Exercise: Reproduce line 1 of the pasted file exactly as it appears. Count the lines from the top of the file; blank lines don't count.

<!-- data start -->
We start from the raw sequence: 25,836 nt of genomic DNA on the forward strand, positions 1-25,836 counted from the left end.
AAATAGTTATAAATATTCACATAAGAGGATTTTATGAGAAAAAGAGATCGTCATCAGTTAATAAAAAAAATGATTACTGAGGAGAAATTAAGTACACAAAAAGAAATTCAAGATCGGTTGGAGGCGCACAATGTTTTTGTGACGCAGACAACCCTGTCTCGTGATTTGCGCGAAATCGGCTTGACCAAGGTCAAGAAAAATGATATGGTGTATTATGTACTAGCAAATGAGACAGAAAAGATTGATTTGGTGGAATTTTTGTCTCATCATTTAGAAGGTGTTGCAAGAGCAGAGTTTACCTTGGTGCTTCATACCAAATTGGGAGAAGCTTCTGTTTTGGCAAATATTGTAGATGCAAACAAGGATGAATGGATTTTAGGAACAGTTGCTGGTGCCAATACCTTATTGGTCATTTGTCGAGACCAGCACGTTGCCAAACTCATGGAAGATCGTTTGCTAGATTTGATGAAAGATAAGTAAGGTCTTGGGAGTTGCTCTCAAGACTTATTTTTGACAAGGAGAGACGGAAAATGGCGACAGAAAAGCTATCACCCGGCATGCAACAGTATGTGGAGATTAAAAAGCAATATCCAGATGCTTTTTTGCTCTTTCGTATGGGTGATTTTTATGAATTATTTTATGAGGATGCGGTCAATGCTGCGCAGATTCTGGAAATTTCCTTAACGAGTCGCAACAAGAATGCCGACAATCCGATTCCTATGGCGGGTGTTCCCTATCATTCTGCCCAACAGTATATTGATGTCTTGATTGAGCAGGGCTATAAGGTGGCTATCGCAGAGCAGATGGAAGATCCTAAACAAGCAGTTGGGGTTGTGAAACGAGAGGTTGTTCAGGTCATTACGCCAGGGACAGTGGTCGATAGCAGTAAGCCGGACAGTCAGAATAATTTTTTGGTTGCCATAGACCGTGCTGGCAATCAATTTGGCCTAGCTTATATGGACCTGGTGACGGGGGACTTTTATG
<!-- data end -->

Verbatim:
We start from the raw sequence: 25,836 nt of genomic DNA on the forward strand, positions 1-25,836 counted from the left end.